Although the Corps has been relegated the authority over the discharge permits on these wetlands, under section 404(c) EPA was granted the power to prohibit, restrict, or deny such permits that pose an unacceptable adverse impact to fisheries or other water uses.

While CWA Section 404(c) has never been used to deny a project the right to apply for permits, EPA claims it has the power to do so.

In 2010, Nunamta Aulukestai, a Southwest Alaska Native conservation group and fellow Pebble opponents such as Trout Unlimited urged the EPA to test the extent of its presumed Clean Water Act authority to proactively strike down the ability to permit Pebble.

Before responding to these requests, EPA decided to carry out the Bristol Bay Assessment.

“Now that the assessment is complete, we at EPA will begin the process of deciding how now to respond to the requests from tribes and others to take regulatory action,” McLerran explained.

Conservation groups have made it clear what actions they want the federal government to take.

“The science is indisputable,” said Trout Unlimited President and CEO Chris Wood. “Bristol Bay is the world’s most important wild salmon fishery, and no place for a large-scale industrial mine. The EPA has done its job, and it’s now time for the Obama administration to use its authority under the Clean Water Act to stop the mine and protect the $1.5 billion-per-year fishery.”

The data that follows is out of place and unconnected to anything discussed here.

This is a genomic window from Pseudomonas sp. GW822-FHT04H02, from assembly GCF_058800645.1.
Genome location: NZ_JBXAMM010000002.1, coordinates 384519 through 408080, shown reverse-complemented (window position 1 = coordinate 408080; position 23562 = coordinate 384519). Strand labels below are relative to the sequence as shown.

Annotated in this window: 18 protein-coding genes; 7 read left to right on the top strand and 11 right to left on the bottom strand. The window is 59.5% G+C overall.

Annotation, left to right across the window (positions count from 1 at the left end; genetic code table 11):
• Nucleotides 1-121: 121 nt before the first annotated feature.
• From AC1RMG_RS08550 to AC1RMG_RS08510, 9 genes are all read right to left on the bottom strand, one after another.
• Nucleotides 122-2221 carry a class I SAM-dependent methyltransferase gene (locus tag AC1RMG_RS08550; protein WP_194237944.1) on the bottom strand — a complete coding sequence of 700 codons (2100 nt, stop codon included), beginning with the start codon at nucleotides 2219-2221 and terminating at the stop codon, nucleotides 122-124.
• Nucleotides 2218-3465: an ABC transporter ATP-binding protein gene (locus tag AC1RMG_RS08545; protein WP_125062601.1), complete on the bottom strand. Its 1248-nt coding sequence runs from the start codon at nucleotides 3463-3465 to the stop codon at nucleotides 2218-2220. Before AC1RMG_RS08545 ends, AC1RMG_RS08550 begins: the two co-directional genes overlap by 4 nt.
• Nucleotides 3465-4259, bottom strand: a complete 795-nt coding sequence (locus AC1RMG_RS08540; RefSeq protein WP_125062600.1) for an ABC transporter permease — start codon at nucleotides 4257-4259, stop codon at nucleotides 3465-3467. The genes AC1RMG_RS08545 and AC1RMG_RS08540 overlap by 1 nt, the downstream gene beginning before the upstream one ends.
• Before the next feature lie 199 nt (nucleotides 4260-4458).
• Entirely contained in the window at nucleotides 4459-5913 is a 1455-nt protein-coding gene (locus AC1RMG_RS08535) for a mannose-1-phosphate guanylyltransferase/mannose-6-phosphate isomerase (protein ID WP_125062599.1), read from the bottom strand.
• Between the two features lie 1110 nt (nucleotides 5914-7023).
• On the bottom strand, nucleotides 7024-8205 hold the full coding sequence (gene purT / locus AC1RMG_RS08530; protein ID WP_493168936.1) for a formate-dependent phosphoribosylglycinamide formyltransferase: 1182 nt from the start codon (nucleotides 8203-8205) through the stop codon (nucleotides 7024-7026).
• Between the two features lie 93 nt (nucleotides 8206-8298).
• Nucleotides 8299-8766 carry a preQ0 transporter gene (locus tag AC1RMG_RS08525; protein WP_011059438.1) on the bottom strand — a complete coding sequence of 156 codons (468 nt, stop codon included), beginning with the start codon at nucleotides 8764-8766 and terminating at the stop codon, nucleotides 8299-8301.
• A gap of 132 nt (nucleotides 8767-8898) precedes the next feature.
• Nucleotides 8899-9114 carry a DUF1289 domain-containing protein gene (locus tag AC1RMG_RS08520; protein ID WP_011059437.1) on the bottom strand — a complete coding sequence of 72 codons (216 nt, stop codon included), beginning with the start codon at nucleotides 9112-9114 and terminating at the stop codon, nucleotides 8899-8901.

Sen. Mark Begich, D-Alaska, agrees that the science is indisputable.

“I have always said I will let science be my guide, and my decision whether to support the Pebble project will be based on this report,” Begich said, immediately upon release of the Bristol Bay assessment.

That science guided the senator to believe that the development of Pebble poses too great a risk to the fishery, making him the first member of Alaska’s current congressional delegation to speak directly against the development of a mine at the project.

“I have long been a strong supporter of Alaska’s mining industry and believe we must do all we can to support resource development industries that provide family wage jobs for Alaskans and keep our economy strong. But years of scientific study has proven the proposed Pebble Mine cannot be developed safely in the Bristol Bay watershed,” Begich said in his first public statement in opposition to the project.

“Thousands of Alaskans have weighed in on this issue, and I have listened to their concerns. Pebble is not worth the risk,” he added.

Rigorous permitting

While Sen. Begich has taken a position on the development of Pebble, the balance of Alaska’s delegation – Sen. Lisa Murkowski, R-Alaska and Rep. Don Young, R-Alaska – continues to contend that Pebble should be evaluated within the confines of the United States’ rigorous permitting process.

“If the EPA has concerns about the impact of a project, there is an appropriate time to raise them – after a permit application has been made, not before, “said Murkowski. “It is clear that a pre-emptive veto is still being considered by EPA. Such a veto is quite simply outside the legal authority that Congress intended to provide EPA.”

The potential that the EPA may proactively thwart the ability to apply for permits to develop Pebble was a hot topic during an Oct. 10 U.S. House Subcommittee on Energy and Mineral Resources hearing provocatively titled “EPA vs. American Mining Jobs: The Obama Administration’s Regulatory Assault on the Economy.”